This week’s Articulate ELH Challenge is to design a learning interaction around the current outbreak of Ebola. Though I started with a branching scenario about patient triage, it wasn’t resonating with me because it wasn’t what I wanted to say.
What I wanted to say is that there are people exactly like you and me on the ground who are calmly and quietly taking natural and positive action in response to the situation. This is easy to miss in an unending stream of panicky headlines. I looked for information and lucked out by finding these profiles from the World Health Organization. Since I couldn’t possibly improve upon the content I simply worked to enhance it by framing it in a way that supports what they’re doing, helps educate people about what’s going on, and possibly motivates them to take action.
I wanted simplicity, with complete focus on the individuals. It was tempting to have a more elaborate intro that involved maps and background information about the outbreak, but in the end the photographs and related personal stories tell the tale.
From the start I envisioned a Storyline 2 slider with a movable frame you could use to select a person’s image, and was very happy when I figured out how to do it. It essentially involved making the slider track completely transparent and creating a frame image that I used as a picture fill for the thumb. That plus a whole lot of fine cropping and alignment work – and voilà! – the slider I had imagined. I also made liberal use of other Storyline 2 features including the new motion paths, built-in animations, and more advanced text control.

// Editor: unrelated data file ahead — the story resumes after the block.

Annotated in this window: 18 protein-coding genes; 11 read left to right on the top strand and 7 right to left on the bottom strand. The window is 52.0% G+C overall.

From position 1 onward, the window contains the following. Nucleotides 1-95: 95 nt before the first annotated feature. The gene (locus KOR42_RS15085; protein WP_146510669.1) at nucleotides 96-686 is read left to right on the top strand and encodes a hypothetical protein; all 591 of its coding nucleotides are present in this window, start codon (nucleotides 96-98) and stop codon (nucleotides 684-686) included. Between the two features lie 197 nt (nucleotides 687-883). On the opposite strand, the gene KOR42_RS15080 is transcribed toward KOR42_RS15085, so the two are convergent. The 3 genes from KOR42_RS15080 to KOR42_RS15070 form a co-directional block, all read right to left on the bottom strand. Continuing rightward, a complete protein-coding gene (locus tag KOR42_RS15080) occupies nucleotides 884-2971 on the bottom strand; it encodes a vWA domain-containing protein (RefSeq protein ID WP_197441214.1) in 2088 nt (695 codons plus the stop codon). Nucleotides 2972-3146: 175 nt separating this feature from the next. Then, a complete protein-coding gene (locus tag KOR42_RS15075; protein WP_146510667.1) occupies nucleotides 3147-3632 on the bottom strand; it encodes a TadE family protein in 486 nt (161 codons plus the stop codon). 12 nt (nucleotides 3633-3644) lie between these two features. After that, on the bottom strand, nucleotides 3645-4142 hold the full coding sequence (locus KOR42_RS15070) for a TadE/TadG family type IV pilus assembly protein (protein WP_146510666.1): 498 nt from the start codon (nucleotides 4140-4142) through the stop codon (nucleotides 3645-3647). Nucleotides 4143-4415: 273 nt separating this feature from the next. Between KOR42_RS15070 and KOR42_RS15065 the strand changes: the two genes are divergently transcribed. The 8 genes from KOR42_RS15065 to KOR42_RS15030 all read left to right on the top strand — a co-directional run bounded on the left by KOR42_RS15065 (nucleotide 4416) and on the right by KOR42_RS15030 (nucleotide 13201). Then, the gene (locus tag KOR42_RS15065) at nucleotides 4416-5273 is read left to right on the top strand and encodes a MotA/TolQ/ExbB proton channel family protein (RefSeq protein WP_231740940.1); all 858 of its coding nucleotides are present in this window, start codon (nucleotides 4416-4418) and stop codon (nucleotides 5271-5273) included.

Finding music for this was initially quite tough. I could find lots of West African music, but very little of it evoked the mood I was after. Even when I found songs that did, I had no way of knowing if the message being conveyed – whether literally or culturally – would be appropriate, and the topic is simply too sensitive to risk a bad choice. Fortunately I know a guy who knows his way around djembes and mbiras (that’s a picture from when we were shopping for instruments in Turkey), and he generously offered to let me use some music he wrote and recorded. Many thanks to him for that. I chose the song “Numbers” from a CD of kalimba music he did a few years back since I thought it conveyed a sense of calm, steady progress and it had an opening that worked well for this piece.
See it in Action
If you’d like to see it, make sure you have audio and get ready to be inspired by some remarkable individuals right here.